This review has been ‘repurposed’ from my other site, theOneliner.com
Certain films have to be marketed more on the stars that act in them than the plot it contains. This could be because the plot is too complex to be reduced to a three minute soundbite, but very occasionally it’s because it’s so utterly preposterous that it’d be laughed out of the multiplex. Which brings us nicely on to Runaway Jury.
The drama, such as there is in this film plays out against the background of a contentious court case in the wake of the tragic multiple killing of several stockbrokers by a disgruntled ex-employee. One of the widows brings an action against the makers of the gun used in the killings claiming damages against them. A loose alliance of firearms companies are keen not to lose the case, fearing an avalanche of copycat suits and massive payouts. To this end they hire the services of one Rankin Fitch (Gene Hackman), whose crack team of investigators, psychologists and common thugs will be used to find out every detail about the jury in the case and apply appropriate ‘pressure’ to ensure the verdict swings their way.
One of the jurors, Nicholas Easter (John Cusack) has an agenda of his own. Along with outside help from his girlfriend Marlee (Rachel Weiz), he’s also in the jury rigging game. With Wiez contacting both defence lawyer Durwood Cable (Bruce Davison, perhaps better known as Senator Kelly of X-Men/X2) and prosecutor Wendell Rohr (Dustin Hoffman) offering one jury for sale, with a cool ten million dollar price tag, the scene is set for a rather silly Byzantine power struggle between Cusack and Hackman over who holds sway over these twelve men good and true. From the overworked pen of John Grisham, there ought to be at least a vague hope that someone of his experience in writing dramatic courtroom thrillers and with an undeniably talented cast that there would be some enjoyment to be had in exchange for your fiver.
Very occasionally there is, although it’s largely in spite of rather than because of a particularly lacklustre script. Despite some terminally uninspired dialogue there’s few better in the business of portraying sleazy, threatening and angry characters than Hackman and as such he injects a bit of vitality into the proceedings. Hoffman is hamstrung by playing one of those ‘principled lawyer’ beasts that have yet to be seen outside a film projection, although his calculated everyman appearance has a certain charm. Cusack is his usual affable self, and Weiz does little to offend although it’s fair to say none of them are tearing the house down.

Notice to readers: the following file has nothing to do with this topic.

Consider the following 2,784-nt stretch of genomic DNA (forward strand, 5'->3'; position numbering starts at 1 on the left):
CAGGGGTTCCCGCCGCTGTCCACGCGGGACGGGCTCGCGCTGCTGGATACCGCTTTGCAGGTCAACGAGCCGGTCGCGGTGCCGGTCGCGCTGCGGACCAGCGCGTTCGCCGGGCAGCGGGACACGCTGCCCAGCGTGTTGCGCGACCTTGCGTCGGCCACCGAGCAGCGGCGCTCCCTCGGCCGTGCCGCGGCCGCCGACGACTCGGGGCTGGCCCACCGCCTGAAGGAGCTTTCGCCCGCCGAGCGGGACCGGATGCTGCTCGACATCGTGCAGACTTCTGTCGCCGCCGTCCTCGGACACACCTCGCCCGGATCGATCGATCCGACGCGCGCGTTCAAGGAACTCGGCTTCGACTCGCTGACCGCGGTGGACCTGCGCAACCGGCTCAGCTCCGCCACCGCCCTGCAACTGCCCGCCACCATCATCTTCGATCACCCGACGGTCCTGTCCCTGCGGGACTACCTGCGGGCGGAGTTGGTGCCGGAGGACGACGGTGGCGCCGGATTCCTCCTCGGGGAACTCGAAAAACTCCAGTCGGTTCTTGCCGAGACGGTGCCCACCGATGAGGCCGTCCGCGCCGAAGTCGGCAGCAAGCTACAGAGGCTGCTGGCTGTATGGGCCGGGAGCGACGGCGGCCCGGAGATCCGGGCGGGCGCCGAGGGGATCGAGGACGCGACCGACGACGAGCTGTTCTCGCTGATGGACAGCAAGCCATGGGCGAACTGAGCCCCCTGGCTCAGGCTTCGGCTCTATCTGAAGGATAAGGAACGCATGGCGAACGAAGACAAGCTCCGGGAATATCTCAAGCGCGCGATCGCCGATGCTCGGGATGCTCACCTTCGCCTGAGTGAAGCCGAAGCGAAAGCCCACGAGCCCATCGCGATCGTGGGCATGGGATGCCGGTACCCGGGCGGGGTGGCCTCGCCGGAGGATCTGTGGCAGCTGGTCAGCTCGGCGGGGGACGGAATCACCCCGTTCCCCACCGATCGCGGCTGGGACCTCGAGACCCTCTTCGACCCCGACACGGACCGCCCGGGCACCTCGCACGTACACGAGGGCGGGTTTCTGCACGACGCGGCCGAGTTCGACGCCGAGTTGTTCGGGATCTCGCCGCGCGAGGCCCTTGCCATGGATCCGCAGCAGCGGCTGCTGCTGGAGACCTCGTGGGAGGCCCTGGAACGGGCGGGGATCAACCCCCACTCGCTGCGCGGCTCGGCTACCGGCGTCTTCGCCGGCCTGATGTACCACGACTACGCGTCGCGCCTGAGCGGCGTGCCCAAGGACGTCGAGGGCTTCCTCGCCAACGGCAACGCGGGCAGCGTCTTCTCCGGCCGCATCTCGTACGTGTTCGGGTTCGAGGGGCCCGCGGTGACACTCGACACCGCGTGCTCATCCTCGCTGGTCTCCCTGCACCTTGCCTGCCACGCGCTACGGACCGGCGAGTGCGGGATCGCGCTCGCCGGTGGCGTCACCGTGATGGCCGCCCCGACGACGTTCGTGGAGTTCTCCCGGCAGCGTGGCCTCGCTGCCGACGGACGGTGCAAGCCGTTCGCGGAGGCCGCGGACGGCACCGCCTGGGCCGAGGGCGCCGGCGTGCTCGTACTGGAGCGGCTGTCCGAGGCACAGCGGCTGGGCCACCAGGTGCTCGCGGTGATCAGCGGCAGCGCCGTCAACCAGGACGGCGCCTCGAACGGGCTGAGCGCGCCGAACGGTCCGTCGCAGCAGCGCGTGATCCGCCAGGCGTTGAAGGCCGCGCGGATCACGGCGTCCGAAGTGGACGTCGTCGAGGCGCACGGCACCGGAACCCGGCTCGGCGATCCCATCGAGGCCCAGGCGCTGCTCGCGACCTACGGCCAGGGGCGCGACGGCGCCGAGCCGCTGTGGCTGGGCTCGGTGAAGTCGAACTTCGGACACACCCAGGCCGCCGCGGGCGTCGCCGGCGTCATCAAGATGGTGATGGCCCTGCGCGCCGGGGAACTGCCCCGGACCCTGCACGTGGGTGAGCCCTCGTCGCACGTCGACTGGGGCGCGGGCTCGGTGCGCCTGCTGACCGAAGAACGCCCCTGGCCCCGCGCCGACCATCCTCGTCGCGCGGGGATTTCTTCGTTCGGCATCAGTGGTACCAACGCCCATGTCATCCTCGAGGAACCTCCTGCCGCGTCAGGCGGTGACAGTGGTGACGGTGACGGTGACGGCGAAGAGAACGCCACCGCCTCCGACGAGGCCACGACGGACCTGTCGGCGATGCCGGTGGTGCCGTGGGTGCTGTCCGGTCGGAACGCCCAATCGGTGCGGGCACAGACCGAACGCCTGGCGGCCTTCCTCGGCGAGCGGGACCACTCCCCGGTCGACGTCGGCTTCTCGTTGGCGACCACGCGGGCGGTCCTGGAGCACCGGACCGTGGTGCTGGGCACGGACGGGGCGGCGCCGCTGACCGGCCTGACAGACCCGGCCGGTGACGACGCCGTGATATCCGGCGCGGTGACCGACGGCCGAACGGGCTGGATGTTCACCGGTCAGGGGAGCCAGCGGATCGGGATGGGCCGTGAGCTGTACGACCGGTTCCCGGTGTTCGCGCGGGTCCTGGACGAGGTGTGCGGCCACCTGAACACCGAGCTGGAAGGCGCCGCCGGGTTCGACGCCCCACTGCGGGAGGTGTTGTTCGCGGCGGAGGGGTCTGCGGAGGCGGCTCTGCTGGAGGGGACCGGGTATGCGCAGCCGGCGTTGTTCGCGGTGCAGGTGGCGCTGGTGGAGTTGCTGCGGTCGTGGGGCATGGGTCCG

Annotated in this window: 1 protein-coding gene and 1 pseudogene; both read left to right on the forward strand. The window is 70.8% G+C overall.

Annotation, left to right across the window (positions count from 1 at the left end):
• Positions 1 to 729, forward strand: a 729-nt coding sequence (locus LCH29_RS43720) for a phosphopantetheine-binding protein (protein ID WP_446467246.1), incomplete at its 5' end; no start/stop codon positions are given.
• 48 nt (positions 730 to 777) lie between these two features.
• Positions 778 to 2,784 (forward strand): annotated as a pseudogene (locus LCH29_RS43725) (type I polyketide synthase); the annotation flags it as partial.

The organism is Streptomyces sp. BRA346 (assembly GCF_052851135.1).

It’s huge, gargantuan failing comes from a tale so tall I’m surprised it fits in the frame. Even letting the usual complete misrepresentation of technology slide, here it produces something more ridiculous – a complete misrepresentation of an entire legal system. Taking some liberal liberties with the court’s due process, this builds in minor increments throughout the film until it has become some grotesque parody of a legal system that’s already become (rightly or wrongly) a bit of a laughing stock in the free world.
This particularly dirty cake is given the final icing in the jury’s delivery of a verdict that’s based entirely on emotive arguments and in stark contrast to the laws of the land and also all of the evidence that’s been presented in the trial. They deliver an utterly, utterly nonsensical verdict that comes rather clearly from a desire to have a heart-warming happy ending in this little fantasy island the movie has created, but anyone whose being paying a scrap of attention will know it will rather swiftly be turned over on appeal. Rather ironically, it ends up proving Fitch’s views that trials are too important to be left up to a jury, largely because they’ll come back with very stupid results.
Given the laughs already ringing around the world at court cases suing McDonalds for providing hot coffee that morons subsequently burn themselves with and such like, films containing such ludicrous legal judgements will do defenders of America’s justice system no favours whatsoever, especially given that it’s presented as a great triumph of justice by the myriad of court reporters in the final scenes rather than a complete miscarriage. That it genuinely thinks it’s made an intelligent point is not only worrying, it’s completely incomprehensible and frankly offensive. Like The Life Of David Gale before it, it’s an ending that not only undoes what little goodwill the film has built up it leaves such a bad taste in your mouth as you walk out of the cinema that you will end up retrospectively hating it for stealing two hours of your life with such unmitigated rubbish.
This alone would warrant a recommendation to avoid, but given that it does little to endear itself before its descent into lunacy there’s no reason at all to watch it. There are a few minor bright patches and largely the majority of the movie isn’t unwatchable. It’s resolutely mediocre, before growing mildly daft and then becoming unacceptably and insultingly stupid. This is not the way a must-see drama should progress. It is, however, a textbook case of how a must-avoid drama progresses.
There’s a time and a place for a serious, well thought out discussion on gun control. A glossy, ill-considered mid-budget courtroom drama provides neither. It’s schmaltzy, sentimental and frankly spurious views on gun control do more to harm a very serious and important movement than help it, and the only people likely to get any joy from this pap are N.R.A. members.